Posted in Exhibitions, Sited work by chrisfremantle on December 12, 2012

Billy Klüver reminds us of Jean Tinguely’s work on collapse in Artists, Engineers, and Collaboration Klüver-Billy-Artists-Engineers-and-Collaboration (published in Culture on the Brink: Ideologies of Technology, A Manifesto for Cyborgs. Bender, G. and Druckrey, T. (Eds) Dia Center for the Arts, Discussions in Contemporary Culture Number 9. Seattle: Bay Press, 1994).

Jean Tinguely came to New York City in early 1960. On seeing the city for the first time, he decided to build a large machine that would violently destroy itself in front of an audience in a theater, throwing off parts in all directions. A protective netting would save the audience. When the Museum of Modern Art invited Jean to build his machine in the garden of the museum, he asked me for help. I took him to the New Jersey dumps, which in those days were not covered with dirt. He found bicycle wheels, parts of old appliances, tubs, and other junk, which we hauled to the museum and threw over the fence into the garden.

Enlisting the help of Harold Hodges at Bell Laboratories, we built a timer that controlled eight electrical circuits that closed successively as the machine progressed towards its ultimate fate. Motors started; smoke, generated by mixing titanium tetrachloride and ammonia, bellowed out of a bassinet; a piano began to play and was later set on fire; smaller machines shot out from the sculpture and ran into the audience. In order to make the main structure collapse, Harold had devised a scheme of using supporting sections of Wood’s metal, which would melt from the head of overheated resistors. The whole thing was over in twenty-seven minutes. The audience applauded, and then descended on the wreckage for souvenirs. Jean called the event Homage to New York. During those three or four weeks of the construction of the machine I learned how to listen to the artist, and to give him as many technical choices as I could – as quickly as possible. And as Jean has said repeatedly since, it couldn’t have happened without our collaboration.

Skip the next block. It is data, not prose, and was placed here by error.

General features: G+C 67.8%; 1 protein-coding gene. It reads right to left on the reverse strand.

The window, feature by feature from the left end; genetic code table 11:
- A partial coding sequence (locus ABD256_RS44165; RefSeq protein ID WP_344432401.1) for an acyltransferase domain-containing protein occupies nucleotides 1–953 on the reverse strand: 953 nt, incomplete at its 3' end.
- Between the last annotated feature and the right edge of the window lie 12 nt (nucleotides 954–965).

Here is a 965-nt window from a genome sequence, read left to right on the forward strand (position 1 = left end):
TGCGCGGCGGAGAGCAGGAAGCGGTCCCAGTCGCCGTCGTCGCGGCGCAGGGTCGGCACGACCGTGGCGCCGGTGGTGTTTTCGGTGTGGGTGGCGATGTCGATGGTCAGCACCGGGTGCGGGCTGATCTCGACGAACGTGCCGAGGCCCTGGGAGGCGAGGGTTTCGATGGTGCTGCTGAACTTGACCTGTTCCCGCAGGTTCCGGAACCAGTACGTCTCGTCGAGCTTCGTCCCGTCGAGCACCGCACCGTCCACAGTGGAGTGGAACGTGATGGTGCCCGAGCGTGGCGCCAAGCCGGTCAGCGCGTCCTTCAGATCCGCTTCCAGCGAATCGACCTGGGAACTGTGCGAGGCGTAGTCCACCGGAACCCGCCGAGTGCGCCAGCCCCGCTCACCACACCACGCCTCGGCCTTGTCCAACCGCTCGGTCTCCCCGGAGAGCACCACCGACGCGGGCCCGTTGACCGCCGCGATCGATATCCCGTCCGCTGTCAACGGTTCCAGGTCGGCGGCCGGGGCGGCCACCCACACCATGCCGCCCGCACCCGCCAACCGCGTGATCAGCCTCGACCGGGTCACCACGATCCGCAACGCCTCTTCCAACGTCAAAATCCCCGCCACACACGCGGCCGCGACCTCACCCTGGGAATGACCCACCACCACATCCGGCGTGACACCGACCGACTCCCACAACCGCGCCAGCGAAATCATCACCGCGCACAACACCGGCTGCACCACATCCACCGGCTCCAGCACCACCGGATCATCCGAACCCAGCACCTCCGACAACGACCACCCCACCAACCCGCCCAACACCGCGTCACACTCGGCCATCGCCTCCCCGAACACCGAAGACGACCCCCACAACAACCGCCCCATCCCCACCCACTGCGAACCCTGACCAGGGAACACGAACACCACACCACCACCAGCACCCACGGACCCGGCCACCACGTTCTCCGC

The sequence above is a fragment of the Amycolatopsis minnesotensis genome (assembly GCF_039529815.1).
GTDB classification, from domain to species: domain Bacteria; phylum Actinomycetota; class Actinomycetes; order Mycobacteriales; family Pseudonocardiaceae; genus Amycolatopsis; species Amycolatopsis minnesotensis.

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  1. chrisfremantle said, on December 19, 2012 at 1:08 pm

    Reblogged this on and commented:

    Speaking of collapse, Unclear Holocaust is a feature-length autopsy of Hollywood’s New York-destruction fantasy, gleaned from over fifty major studio event-movies and detourned into one relentless orgy of representational genocide. It is the unrivaled assembly of the greatest amount of capital and private property heretofore captured in one frame, that, with unfathomable narrative efficacy, suicides itself in an annihilatory flux of fire, water, and aeronautics.

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